September 9, 2012 On Frummy Ex-Hasidim
Imagine if Ex-Hasidim had a shul! It would be desecration of the holy apostasy! God forbid!
But still, I wonder, maybe? Because there’s obviously a sizable enough population of ex-hasidim to fill up Rodney and sing cheeree-beeree-bum. And because a synagogue has always been important to Jews – regardless of degree of observance. It has been much more than a house of worship; it has been the home of culture, tradition and social cohesion for Jews on all religious wavelengths, especially at times of internal transition.
Maybe not actual four walls and an ark and a female cantor in shorts and horns, but can Judaism and Jewish identity be an honored and a celebrated part of life of the Jews who leave radical orthodoxy? Should it not? Oftentimes I hear sentiments from those who left extreme Judaism about not relating to the Jewish identity, or about a desire to be as far away from the trauma of religion as possible. Understandably, Judaism can evoke feelings that can be upsetting among many people who feel they have been oppressed by it. To others it’s just irrelevant. There is an evolving identity as a group of OTDers to be sure, but it doesn’t seem to be about Judaism per se.
We don’t hear Hallelujas from OTDers extolling the Jewish nationality. It’s interesting that the subject is so present in the OTD dialogues but it is also not very actively celebrated. I wonder often why that is, because for me, Judaism is one of the most valuable things in my life. I struggle to articulate why, but still, it’s an inner warmth I can’t explain. I cherish my heritage, the richness in my experiences, the incredible Jewish history, the cycle of holidays and rituals, the honor to be part of a people so much larger than me. It gives my life and my family meaning. I cannot describe the many ways in which Judaism enriched my life so far, even while radical Judaism sneered and hissed and licked me with its ugly side of fanaticism. Judaism is the focus of my studies and the subject I find most relevant to me. Hasidic Judaism had its glaring faults, but it also had its wonderful elements, and if it instilled in me anything, it is the knowledge tattooed into my very being of the Jewish experience. These parts that contain happy childhood memories, valuable moments on life and society, these are the parts I have scraped together, packed up, and took along on life’s journey as the important link between my past and wherever life takes me.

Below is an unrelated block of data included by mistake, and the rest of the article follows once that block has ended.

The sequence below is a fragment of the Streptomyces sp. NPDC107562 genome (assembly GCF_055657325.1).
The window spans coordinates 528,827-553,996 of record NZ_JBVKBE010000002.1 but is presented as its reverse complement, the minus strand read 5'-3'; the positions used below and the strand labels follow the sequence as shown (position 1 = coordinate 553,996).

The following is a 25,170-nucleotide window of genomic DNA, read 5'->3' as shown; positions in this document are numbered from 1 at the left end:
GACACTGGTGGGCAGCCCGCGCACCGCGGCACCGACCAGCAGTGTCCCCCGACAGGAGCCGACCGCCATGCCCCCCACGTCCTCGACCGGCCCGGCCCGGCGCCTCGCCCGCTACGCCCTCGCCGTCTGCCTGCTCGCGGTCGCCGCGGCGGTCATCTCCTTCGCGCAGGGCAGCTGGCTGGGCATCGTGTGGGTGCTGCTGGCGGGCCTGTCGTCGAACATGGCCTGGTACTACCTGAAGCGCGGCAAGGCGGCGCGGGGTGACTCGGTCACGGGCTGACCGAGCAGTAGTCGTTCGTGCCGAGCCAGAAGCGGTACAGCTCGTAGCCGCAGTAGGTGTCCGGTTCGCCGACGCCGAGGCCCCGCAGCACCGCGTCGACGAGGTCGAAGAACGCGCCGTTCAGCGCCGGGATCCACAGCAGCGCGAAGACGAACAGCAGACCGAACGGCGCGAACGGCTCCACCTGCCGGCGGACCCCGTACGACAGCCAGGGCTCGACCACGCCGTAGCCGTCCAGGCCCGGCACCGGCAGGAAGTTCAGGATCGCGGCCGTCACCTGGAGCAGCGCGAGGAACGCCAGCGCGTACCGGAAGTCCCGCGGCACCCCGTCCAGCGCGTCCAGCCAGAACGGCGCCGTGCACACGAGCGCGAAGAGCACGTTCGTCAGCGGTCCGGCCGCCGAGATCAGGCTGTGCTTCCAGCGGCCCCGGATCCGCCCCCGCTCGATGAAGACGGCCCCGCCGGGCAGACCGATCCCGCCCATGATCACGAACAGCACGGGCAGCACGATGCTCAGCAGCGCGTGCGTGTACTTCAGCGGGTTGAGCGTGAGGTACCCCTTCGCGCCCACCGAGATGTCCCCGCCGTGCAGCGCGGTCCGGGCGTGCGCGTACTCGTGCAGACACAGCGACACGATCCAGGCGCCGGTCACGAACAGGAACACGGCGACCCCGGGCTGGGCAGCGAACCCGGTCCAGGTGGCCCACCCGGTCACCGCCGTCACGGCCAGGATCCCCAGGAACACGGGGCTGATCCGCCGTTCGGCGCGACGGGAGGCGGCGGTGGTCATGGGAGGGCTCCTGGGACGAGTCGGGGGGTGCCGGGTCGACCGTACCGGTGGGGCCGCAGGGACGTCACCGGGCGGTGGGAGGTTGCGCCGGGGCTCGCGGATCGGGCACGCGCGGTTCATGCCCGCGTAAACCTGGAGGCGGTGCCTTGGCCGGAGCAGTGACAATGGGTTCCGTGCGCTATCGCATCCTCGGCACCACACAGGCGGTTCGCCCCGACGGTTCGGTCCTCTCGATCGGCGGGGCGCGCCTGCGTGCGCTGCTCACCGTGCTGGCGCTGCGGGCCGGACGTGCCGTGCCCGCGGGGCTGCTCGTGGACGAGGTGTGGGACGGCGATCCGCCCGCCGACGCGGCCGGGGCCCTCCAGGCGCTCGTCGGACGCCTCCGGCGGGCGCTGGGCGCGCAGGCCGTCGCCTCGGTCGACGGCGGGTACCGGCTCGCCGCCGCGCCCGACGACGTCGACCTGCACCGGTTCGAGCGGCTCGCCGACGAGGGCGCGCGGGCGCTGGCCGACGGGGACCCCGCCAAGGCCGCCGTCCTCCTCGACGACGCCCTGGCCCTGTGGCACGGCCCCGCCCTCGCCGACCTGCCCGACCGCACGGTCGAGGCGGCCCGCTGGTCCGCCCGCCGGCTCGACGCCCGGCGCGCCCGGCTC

I often feel like not many share my passionate commitment to our heritage, even while we share other very strong convictions about the societies we left. It’s interesting that I’ve heard many ex frum identify themselves with the Haskalah, the eighteenth/nineteenth centuries Jewish Enlightenment, but if we compare the Haskalah and the current wave of “enlightenment” we find that the Haskalah’s main convictions towards progressing Judaism are missing in today’s generation. It’s true that the Haskalah was about reform and rationality but many of their beliefs were foremost “Jewish” and they sought changes for their people. From Mendelssohn to Gottlober to Perl, these powerful figures of the Haskalah were not only religious, but their primary concerns for reform were their concerns for Jews and Judaism — they sought to promote education, revival of Hebrew, Zionism, critique Biblical grammar, promote literature. (They also sought economic progress, the end of the traditional garb in efforts to make Jews more “civilized” and less oppressed race.) They argued their ideas by referencing Jewish texts, the Morah Nevuchim, Talmudic aggadata and by trying to demonstrate that Hasidim “corrupted” the original holy texts. It was with Judaism and God as the ultimate authority. Of course, Maskilim differed from orthodox rabbis and earned the title Maskilim not for naught — they did after all promote change which goes against one of the main orthodox tenets. But still, they fought for change within Judaism, not out of Judaism. This, I think, is absent today.
But I assume what’s appealing to us in the Haskallah is the rational, intellectual, movement that is about shattering superstition. Still, a bookish intellectual movement is essentially a very Jewish one. Then again, I guess if we can call OTDers a movement it would also be essentially a very Jewish one.
PS: This post is on a serious topic: Judaism. Comments on baths and bath-water and naked babies are considered inappropriate and perverted for this sacred conversation. I respectfully ask you to shut off naughty mouth for the duration of this “service”. Commenters who do not respect the nature of this conversation and refer to said nude bathers will be thrown out with the bathwater. You know who you are. Amen.